Call for clearer vision on Medical Homes

3 minute read

With the “medical homes” trials set to begin next year, concerns are growing over a lack of definition


With the “medical homes” trials set to begin next year, concerns are growing over a lack of definition.

The RACGP is urging the government to make proper preparations for the initiative, which is intended to drive a radical shake-up of primary care with trials to start next year.

It calls for a “clear and shared vision”, realistic definitions and sustainable funding for the program that Federal Health Minister Sussan Ley has described as a centrepiece of Medicare reform.

The college has been collaborating with the Consumers Health Forum and two leading health think tanks, the George Institute and the Menzies Centre for Health Policy, to map out a workable plan for the vague aspirations adopted by the government earlier this year.

“The whole idea was to get some boundaries around (the concept),” RACGP President Frank Jones told TMR.

Trials are already under way at six PHNs around the country, aimed at improving health outcomes and efficiencies in treating chronic disease through co-ordinated multi-disciplinary care of patients enrolled at general practices or “medical homes”.

But the “healthcare homes” trials promised by Minister Ley will not begin until mid-2017 involving up to 200 general practices and 65,000 patients.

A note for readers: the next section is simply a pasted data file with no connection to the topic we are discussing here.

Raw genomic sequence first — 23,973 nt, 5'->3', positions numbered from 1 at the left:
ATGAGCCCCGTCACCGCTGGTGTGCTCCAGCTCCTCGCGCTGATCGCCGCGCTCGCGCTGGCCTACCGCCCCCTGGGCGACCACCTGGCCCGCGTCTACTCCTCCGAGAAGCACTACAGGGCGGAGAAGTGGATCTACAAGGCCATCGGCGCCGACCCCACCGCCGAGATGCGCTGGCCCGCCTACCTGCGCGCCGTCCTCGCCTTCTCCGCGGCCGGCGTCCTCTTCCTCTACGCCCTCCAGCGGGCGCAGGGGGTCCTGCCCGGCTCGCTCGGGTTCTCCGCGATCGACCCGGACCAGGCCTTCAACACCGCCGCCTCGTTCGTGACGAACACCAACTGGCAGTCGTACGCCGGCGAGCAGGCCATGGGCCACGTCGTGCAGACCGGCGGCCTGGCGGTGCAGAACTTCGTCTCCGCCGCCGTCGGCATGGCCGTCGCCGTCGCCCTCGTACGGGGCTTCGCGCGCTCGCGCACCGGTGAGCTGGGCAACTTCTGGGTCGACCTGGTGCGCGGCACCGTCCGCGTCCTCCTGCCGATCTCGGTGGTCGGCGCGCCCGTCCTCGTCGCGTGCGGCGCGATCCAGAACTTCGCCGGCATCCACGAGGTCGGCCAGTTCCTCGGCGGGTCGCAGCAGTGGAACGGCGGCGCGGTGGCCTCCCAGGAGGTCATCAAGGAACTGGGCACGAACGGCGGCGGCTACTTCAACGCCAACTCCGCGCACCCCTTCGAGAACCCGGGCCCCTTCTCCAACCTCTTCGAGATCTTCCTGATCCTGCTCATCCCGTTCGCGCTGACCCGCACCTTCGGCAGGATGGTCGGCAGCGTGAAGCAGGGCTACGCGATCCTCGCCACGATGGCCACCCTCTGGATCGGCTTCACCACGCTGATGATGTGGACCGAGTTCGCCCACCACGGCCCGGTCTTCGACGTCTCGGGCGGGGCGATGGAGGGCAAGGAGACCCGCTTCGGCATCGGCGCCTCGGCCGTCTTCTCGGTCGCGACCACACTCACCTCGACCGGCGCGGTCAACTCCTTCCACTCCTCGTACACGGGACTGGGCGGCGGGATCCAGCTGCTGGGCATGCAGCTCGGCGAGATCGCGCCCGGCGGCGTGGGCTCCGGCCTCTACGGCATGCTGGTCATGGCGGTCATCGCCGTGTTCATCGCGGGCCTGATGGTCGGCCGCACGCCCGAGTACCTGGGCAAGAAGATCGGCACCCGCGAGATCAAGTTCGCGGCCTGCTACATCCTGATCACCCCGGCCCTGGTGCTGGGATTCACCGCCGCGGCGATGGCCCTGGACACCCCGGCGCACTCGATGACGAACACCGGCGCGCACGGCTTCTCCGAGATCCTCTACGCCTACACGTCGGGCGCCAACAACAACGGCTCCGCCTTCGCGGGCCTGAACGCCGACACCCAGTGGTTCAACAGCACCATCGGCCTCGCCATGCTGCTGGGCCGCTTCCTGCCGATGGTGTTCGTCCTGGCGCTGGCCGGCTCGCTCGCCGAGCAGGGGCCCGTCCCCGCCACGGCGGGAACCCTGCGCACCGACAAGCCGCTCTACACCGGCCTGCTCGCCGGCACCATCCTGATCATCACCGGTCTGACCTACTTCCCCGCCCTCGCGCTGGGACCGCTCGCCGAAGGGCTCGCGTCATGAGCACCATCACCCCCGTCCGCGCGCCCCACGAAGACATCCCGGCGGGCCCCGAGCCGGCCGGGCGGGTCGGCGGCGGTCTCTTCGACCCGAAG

“First of all, we need to know the design of these (national) trials, if it’s fit for purpose, and we need to elicit what the expectations of our community are,” Dr Jones said.

“My concern is, how do we bring all the data together in two or three years?”

Unless the preparation is properly funded, it would be impossible to build the necessary evidence base for the proposed “seismic shift in health policy”, including a move from fee-for-service to block funding..

“We think $100,000 per practice is what we are looking at to make this trial work, for the design, implementation and critical appraisal,” Dr Jones said.

“If the trials are underfunded, we will have egg on our face.”

A report released last week by the four parties says the new model should cater for all patients, not just those with chronic and complex conditions, and should push new efficiencies by funding electronic communications with patients.

It emphasises the need for an effective communications strategy, warning the program’s success will demand shifts in expectations by clinicians and patients, including added attention to preventive care and more involvement by allied health.

The government is expected shortly to announce the seven PHNs where the national trials will be held.

The report – Patient-Centred Healthcare Homes in Australia: Towards Successful Implementation – can be found HERE.



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